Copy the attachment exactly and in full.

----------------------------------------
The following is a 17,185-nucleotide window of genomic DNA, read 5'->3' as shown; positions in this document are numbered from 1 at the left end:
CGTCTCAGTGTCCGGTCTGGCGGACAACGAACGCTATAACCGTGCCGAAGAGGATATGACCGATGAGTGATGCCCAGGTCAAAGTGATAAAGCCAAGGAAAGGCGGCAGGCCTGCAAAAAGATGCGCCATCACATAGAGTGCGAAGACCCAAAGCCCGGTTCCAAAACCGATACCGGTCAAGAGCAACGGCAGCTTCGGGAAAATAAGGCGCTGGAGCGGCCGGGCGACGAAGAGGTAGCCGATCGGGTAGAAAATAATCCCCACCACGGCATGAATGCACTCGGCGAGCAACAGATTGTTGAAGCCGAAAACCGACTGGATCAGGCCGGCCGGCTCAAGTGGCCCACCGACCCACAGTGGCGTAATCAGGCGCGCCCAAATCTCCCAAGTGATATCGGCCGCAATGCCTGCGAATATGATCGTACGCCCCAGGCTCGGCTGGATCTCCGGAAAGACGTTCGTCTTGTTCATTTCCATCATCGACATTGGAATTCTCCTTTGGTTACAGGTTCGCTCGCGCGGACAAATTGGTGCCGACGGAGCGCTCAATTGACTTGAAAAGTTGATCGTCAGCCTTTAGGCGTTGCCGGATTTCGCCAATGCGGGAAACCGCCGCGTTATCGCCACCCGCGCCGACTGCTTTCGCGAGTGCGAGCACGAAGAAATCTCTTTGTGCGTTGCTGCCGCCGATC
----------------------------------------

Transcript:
The following is a 17,185-nucleotide window of genomic DNA, read 5'->3' as shown; positions in this document are numbered from 1 at the left end:
CGTCTCAGTGTCCGGTCTGGCGGACAACGAACGCTATAACCGTGCCGAAGAGGATATGACCGATGAGTGATGCCCAGGTCAAAGTGATAAAGCCAAGGAAAGGCGGCAGGCCTGCAAAAAGATGCGCCATCACATAGAGTGCGAAGACCCAAAGCCCGGTTCCAAAACCGATACCGGTCAAGAGCAACGGCAGCTTCGGGAAAATAAGGCGCTGGAGCGGCCGGGCGACGAAGAGGTAGCCGATCGGGTAGAAAATAATCCCCACCACGGCATGAATGCACTCGGCGAGCAACAGATTGTTGAAGCCGAAAACCGACTGGATCAGGCCGGCCGGCTCAAGTGGCCCACCGACCCACAGTGGCGTAATCAGGCGCGCCCAAATCTCCCAAGTGATATCGGCCGCAATGCCTGCGAATATGATCGTACGCCCCAGGCTCGGCTGGATCTCCGGAAAGACGTTCGTCTTGTTCATTTCCATCATCGACATTGGAATTCTCCTTTGGTTACAGGTTCGCTCGCGCGGACAAATTGGTGCCGACGGAGCGCTCAATTGACTTGAAAAGTTGATCGTCAGCCTTTAGGCGTTGCCGGATTTCGCCAATGCGGGAAACCGCCGCGTTATCGCCACCCGCGCCGACTGCTTTCGCGAGTGCGAGCACGAAGAAATCTCTTTGTGCGTTGCTGCCGCCGATC